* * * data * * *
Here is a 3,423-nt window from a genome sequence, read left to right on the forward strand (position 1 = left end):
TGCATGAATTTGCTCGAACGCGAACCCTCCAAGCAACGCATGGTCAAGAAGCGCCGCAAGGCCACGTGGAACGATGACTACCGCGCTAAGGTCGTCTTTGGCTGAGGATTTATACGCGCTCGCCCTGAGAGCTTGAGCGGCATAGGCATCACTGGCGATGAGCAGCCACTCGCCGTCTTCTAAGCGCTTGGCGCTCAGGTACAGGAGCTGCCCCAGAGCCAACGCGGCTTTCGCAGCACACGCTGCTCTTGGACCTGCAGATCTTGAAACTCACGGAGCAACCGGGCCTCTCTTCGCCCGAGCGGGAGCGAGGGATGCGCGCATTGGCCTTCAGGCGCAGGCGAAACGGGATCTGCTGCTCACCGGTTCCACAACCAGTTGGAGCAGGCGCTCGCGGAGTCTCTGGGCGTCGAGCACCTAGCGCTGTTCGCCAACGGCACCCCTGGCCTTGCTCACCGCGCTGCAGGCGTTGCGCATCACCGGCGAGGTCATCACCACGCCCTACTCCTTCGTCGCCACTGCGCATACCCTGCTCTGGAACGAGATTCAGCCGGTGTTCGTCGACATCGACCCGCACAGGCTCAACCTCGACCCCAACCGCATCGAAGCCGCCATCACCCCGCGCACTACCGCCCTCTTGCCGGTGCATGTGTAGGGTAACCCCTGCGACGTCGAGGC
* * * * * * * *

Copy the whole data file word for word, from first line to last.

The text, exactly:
Here is a 3,423-nt window from a genome sequence, read left to right on the forward strand (position 1 = left end):
TGCATGAATTTGCTCGAACGCGAACCCTCCAAGCAACGCATGGTCAAGAAGCGCCGCAAGGCCACGTGGAACGATGACTACCGCGCTAAGGTCGTCTTTGGCTGAGGATTTATACGCGCTCGCCCTGAGAGCTTGAGCGGCATAGGCATCACTGGCGATGAGCAGCCACTCGCCGTCTTCTAAGCGCTTGGCGCTCAGGTACAGGAGCTGCCCCAGAGCCAACGCGGCTTTCGCAGCACACGCTGCTCTTGGACCTGCAGATCTTGAAACTCACGGAGCAACCGGGCCTCTCTTCGCCCGAGCGGGAGCGAGGGATGCGCGCATTGGCCTTCAGGCGCAGGCGAAACGGGATCTGCTGCTCACCGGTTCCACAACCAGTTGGAGCAGGCGCTCGCGGAGTCTCTGGGCGTCGAGCACCTAGCGCTGTTCGCCAACGGCACCCCTGGCCTTGCTCACCGCGCTGCAGGCGTTGCGCATCACCGGCGAGGTCATCACCACGCCCTACTCCTTCGTCGCCACTGCGCATACCCTGCTCTGGAACGAGATTCAGCCGGTGTTCGTCGACATCGACCCGCACAGGCTCAACCTCGACCCCAACCGCATCGAAGCCGCCATCACCCCGCGCACTACCGCCCTCTTGCCGGTGCATGTGTAGGGTAACCCCTGCGACGTCGAGGC